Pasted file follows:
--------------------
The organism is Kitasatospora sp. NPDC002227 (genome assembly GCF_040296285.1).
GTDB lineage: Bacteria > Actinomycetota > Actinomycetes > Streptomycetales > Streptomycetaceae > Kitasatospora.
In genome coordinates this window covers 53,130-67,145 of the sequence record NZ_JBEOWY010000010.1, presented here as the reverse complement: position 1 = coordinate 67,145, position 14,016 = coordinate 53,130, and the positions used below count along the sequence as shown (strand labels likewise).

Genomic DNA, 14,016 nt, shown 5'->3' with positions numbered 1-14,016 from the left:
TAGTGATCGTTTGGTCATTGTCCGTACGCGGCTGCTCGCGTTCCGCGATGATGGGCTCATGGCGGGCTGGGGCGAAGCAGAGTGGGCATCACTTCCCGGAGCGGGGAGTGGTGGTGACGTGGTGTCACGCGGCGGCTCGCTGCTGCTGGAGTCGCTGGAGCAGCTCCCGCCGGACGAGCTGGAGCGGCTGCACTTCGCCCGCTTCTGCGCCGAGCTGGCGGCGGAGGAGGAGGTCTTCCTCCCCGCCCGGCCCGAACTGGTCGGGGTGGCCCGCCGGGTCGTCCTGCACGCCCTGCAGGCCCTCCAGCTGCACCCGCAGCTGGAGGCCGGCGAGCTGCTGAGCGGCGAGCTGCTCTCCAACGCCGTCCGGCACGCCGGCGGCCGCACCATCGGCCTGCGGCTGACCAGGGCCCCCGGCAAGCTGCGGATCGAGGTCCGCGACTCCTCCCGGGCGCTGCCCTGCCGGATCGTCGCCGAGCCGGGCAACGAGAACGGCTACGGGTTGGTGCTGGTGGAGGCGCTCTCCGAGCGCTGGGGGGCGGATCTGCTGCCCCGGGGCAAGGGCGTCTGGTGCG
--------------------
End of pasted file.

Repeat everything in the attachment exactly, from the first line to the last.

The organism is Kitasatospora sp. NPDC002227 (genome assembly GCF_040296285.1).
GTDB lineage: Bacteria > Actinomycetota > Actinomycetes > Streptomycetales > Streptomycetaceae > Kitasatospora.
In genome coordinates this window covers 53,130-67,145 of the sequence record NZ_JBEOWY010000010.1, presented here as the reverse complement: position 1 = coordinate 67,145, position 14,016 = coordinate 53,130, and the positions used below count along the sequence as shown (strand labels likewise).

Genomic DNA, 14,016 nt, shown 5'->3' with positions numbered 1-14,016 from the left:
TAGTGATCGTTTGGTCATTGTCCGTACGCGGCTGCTCGCGTTCCGCGATGATGGGCTCATGGCGGGCTGGGGCGAAGCAGAGTGGGCATCACTTCCCGGAGCGGGGAGTGGTGGTGACGTGGTGTCACGCGGCGGCTCGCTGCTGCTGGAGTCGCTGGAGCAGCTCCCGCCGGACGAGCTGGAGCGGCTGCACTTCGCCCGCTTCTGCGCCGAGCTGGCGGCGGAGGAGGAGGTCTTCCTCCCCGCCCGGCCCGAACTGGTCGGGGTGGCCCGCCGGGTCGTCCTGCACGCCCTGCAGGCCCTCCAGCTGCACCCGCAGCTGGAGGCCGGCGAGCTGCTGAGCGGCGAGCTGCTCTCCAACGCCGTCCGGCACGCCGGCGGCCGCACCATCGGCCTGCGGCTGACCAGGGCCCCCGGCAAGCTGCGGATCGAGGTCCGCGACTCCTCCCGGGCGCTGCCCTGCCGGATCGTCGCCGAGCCGGGCAACGAGAACGGCTACGGGTTGGTGCTGGTGGAGGCGCTCTCCGAGCGCTGGGGGGCGGATCTGCTGCCCCGGGGCAAGGGCGTCTGGTGCG